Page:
Meticulously curated wine lists, white tablecloths, and courses of delicately crafted bites – welcome to the world of Michelin-starred fine dining. Such meals—though excellent—aren’t exactly affordable for most. However, there are plenty of Michelin-starred restaurants that won’t break the bank nearly as much as a tasting menu at the likes of Eleven Madison Park or Alinea. Here are some of our more affordable Michelin picks that won’t set you back more than $50 USD per meal.
Ai Fiori, New York, New York
One of the desserts served at Ai Fiori
Excellent Italian food can be found all over New York – just ask any local about their favorite pizza spot. But Ai Fiori, located in Midtown, takes it to a whole new level. Named after the Italian phrase meaning “among the flowers,” Chef Michael White’s one-Michelin-star restaurant serves modern interpretations of French and Italian Riviera cuisine paired with an impressive wine selection of over 1,000 varieties. Best yet, many of their award-winning entrees are around $30-40 USD. Treat yourself to Astice—their signature dish consisting of butter-poached Nova Scotia lobster, confit leeks, and black trumpet mushrooms—or one of their many hand-made pasta dishes. After your meal, wind down with a nice drink at Bar Fiori or head straight up to your room in The Langham – just steps away, since Ai Fiori is located on the second floor of the hotel.
Tail Up Goat, Washington, D.C.
The vibrant Adams Morgan neighborhood of Washington, D.C.
If you’re looking for an excellent one-Michelin star brunch spot in DC without the frills of tablecloth service or confusing utensils, this is the spot. Owned and run by Bill Jensen, Jon Sybert, and Jill Tyler, Tail Up Goat is tucked away in the Adams Morgan neighborhood of Washington, D.C. With its whimsical name, exposed-wood tables, and colorful chairs, you’ll find that the restaurant’s vibe is very laid-back – but the quality of the food and service are anything but. Treat your taste buds to their $40 USD three-course brunch prix fixe featuring delicacies like ricotta pancakes and grilled mahi mahi. After dinner, walk back to Adam’s Inn – just around the corner.
Kin Khao, San Francisco, California
Bookers who are looking for authentic Thai fare won’t be disappointed
Founded as an homage to the local cuisine of Bangkok, Kin Khao in San Francisco was first of Silicon Valley techie-turned-chef Pim Techamuanvivit’s restaurants to earn a Michelin star. This unassuming eatery prides itself on serving authentic Thai dishes using locally-sourced ingredients, with a few creative twists. Try one of the a la carte entrees—many of which are under $20 USD—or round up a group of friends and enjoy the dishes family-style. Be careful, though: many of the dishes are Thai-level spicy (that is to say, very spicy) and the spice levels aren’t adjustable as to maintain the integrity of the dishes. Stay at the Parc 55 Hotel, conveniently located around the corner from the restaurant.
Jeju Noodle Bar, New York, New York
This isn’t your typical instant noodles
Chef Douglas Kim is no stranger to New York's culinary scene, having sharpened his knives at the likes of Per Se, Nobu, Morimoto’s, and Zuma. In a nod to his former stints, traces of French and Japanese influences can be seen in his menu for Jeju Noodle Bar. Here he serves up elevated variations of traditional Korean noodle dishes topped with premium ingredients such as A5 Wagyu and Périgord truffles in custom stoneware. With most of the entrees here ranging between $15-40 USD, Jeju is certainly worth a stop for any foodie. Just a couple blocks away is The Jane Hotel, a classy hotel with old-school charm.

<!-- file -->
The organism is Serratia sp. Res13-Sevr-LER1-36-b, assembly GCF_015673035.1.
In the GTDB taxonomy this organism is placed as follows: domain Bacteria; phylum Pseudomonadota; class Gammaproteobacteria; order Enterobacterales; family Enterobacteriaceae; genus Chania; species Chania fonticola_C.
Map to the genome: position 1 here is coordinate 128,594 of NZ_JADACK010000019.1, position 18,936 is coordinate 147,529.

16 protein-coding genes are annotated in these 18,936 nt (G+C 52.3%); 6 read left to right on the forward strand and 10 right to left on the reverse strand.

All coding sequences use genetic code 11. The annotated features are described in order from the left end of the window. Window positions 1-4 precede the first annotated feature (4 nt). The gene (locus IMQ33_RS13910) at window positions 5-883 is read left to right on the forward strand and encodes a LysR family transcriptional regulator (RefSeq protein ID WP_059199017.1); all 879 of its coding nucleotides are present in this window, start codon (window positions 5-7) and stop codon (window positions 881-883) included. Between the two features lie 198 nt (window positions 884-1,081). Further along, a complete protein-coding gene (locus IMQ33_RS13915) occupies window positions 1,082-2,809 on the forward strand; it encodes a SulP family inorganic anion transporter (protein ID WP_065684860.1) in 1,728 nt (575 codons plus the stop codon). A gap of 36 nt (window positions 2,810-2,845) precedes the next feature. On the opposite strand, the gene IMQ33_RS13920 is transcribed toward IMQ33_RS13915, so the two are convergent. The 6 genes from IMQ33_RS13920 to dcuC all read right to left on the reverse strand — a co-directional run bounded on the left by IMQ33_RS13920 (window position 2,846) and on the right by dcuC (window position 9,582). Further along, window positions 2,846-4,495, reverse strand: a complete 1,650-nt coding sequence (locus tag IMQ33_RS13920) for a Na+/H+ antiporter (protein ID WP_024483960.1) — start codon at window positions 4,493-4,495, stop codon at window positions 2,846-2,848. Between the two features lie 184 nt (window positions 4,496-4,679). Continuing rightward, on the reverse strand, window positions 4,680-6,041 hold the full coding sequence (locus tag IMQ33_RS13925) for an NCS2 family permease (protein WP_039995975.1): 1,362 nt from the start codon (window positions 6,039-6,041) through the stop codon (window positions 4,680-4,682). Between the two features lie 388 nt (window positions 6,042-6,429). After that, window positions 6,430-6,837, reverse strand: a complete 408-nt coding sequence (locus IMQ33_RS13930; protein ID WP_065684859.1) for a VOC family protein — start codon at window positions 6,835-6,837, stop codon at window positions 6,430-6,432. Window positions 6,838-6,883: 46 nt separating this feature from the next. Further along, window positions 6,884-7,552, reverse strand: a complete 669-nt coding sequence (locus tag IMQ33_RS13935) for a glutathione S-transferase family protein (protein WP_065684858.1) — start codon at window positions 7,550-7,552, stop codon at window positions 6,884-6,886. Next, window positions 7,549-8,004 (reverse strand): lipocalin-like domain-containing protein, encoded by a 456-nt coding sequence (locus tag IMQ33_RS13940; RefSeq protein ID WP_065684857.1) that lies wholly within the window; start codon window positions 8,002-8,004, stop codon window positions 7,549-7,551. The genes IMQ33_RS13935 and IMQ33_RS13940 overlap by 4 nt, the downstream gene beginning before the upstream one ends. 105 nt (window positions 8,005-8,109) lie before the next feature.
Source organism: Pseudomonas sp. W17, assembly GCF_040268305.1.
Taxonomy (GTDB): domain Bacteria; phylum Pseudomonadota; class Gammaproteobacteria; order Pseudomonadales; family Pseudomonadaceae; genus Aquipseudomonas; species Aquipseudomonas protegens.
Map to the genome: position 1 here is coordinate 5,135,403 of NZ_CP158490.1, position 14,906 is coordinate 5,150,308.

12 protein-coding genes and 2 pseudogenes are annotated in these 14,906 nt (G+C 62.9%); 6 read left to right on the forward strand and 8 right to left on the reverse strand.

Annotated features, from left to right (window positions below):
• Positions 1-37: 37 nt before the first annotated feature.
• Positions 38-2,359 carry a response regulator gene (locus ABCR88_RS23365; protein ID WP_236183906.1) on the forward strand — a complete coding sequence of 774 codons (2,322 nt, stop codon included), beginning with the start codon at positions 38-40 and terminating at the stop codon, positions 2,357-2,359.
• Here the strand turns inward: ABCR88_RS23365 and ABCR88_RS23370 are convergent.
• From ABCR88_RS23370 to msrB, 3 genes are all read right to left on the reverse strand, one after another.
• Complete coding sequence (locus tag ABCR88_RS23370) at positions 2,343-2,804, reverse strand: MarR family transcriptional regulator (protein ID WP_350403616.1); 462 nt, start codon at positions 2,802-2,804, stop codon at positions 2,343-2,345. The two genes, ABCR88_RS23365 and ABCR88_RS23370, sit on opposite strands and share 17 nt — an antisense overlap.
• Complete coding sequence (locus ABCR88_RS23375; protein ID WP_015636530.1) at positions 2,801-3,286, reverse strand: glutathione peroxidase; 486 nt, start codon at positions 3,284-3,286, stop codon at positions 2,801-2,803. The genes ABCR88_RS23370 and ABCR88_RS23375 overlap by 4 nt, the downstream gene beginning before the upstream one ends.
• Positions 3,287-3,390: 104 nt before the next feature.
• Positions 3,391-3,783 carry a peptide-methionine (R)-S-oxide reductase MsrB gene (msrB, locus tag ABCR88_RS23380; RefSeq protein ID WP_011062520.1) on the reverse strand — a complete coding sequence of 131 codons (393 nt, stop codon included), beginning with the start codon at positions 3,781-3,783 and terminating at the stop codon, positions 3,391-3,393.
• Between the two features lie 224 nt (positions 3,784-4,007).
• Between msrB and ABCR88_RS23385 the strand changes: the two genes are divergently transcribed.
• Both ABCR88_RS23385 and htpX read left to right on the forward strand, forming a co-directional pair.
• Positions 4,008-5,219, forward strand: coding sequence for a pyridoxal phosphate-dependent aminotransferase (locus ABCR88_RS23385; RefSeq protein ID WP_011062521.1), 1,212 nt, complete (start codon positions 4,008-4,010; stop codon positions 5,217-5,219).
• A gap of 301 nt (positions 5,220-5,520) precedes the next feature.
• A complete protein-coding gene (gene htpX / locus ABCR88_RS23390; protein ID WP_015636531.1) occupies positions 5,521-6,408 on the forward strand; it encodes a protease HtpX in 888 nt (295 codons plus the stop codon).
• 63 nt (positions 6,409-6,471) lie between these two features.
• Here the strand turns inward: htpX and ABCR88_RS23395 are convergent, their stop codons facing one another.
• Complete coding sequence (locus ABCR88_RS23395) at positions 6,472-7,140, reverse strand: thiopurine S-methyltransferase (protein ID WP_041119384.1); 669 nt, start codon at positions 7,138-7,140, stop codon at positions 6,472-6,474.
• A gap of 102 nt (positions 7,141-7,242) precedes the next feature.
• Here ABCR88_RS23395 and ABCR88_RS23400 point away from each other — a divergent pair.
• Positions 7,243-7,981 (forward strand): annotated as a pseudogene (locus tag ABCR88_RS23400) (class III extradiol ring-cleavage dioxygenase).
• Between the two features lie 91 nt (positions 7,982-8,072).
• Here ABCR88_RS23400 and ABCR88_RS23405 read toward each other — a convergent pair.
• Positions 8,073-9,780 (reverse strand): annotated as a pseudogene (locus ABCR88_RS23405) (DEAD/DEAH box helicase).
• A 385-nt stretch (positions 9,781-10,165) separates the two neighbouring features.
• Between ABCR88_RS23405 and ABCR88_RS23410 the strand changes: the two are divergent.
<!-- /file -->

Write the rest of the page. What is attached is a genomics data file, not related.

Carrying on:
State Bird Provisions, San Francisco, California
Some of the “provisions” you might see at State Bird Provisions
San Francisco’s State Bird Provisions got its name from a popular quail dish that owners Stuart Brioza & Nicole Krasinski used to serve at their former restaurant – but quail (California’s state bird) isn’t all that this one-Michelin-star restaurant is known for. This restaurant prides itself on its friendly atmosphere and caters to a steady stream of loyal regulars, so nobody will feel out of place here. Featuring an ever-rotating menu of dim sum-esque dishes—such as the Hog Island sweetwater oysters with kohlrabi kraut and sesame, or pork ribs with black bean sauce and black garlic—this restaurant is sure to surprise and delight your taste buds every time. Choose from your favorite “provisions,” or smaller plates, from carts traveling around the dining room – or order one of the “commendables,” ranging between $20–35 USD. Check in to the swanky Hotel Kabuki, just four blocks away from the restaurant.
Aquavit, New York, New York
Traditional Swedish semla
Once helmed by celebrity chef Marcus Samuelsson and now executive chef Emma Bengtsson, New York’s Aquavit is every bit as delightfully Nordic as its namesake. Over 30 years of history seems to have been long enough for Aquavit's menu to perfect the art of marrying the traditional with the nouveau-Nordic. Its offerings range from gravlax, a staple on all smörgåsbords, to an Arctic bird's nest dessert – white chocolate-dipped goat parfait eggs with sea buckthorn yolks atop a nest of honey tuile, sorbet, chocolate twigs, carefully garnished with brownie "dirt," feather-shaped halvah, berries, shattered milk skin, dehydrated yogurt foam flakes, and flowers. Though this sleek eatery holds two Michelin stars, you won’t have to pay top-tier prices here. Order a plate of classic Swedish meatballs or a slice of princess cake at the bar – all of the entrees there are between $25-35 USD. And be sure to come back around Swedish holidays to try the seasonal specials like semla for Fat Tuesday or a julbord for the Christmas holidays. Stay at the Lombardy Hotel, where you’ll feel as if you’re staying in a private apartment in the heart of Manhattan.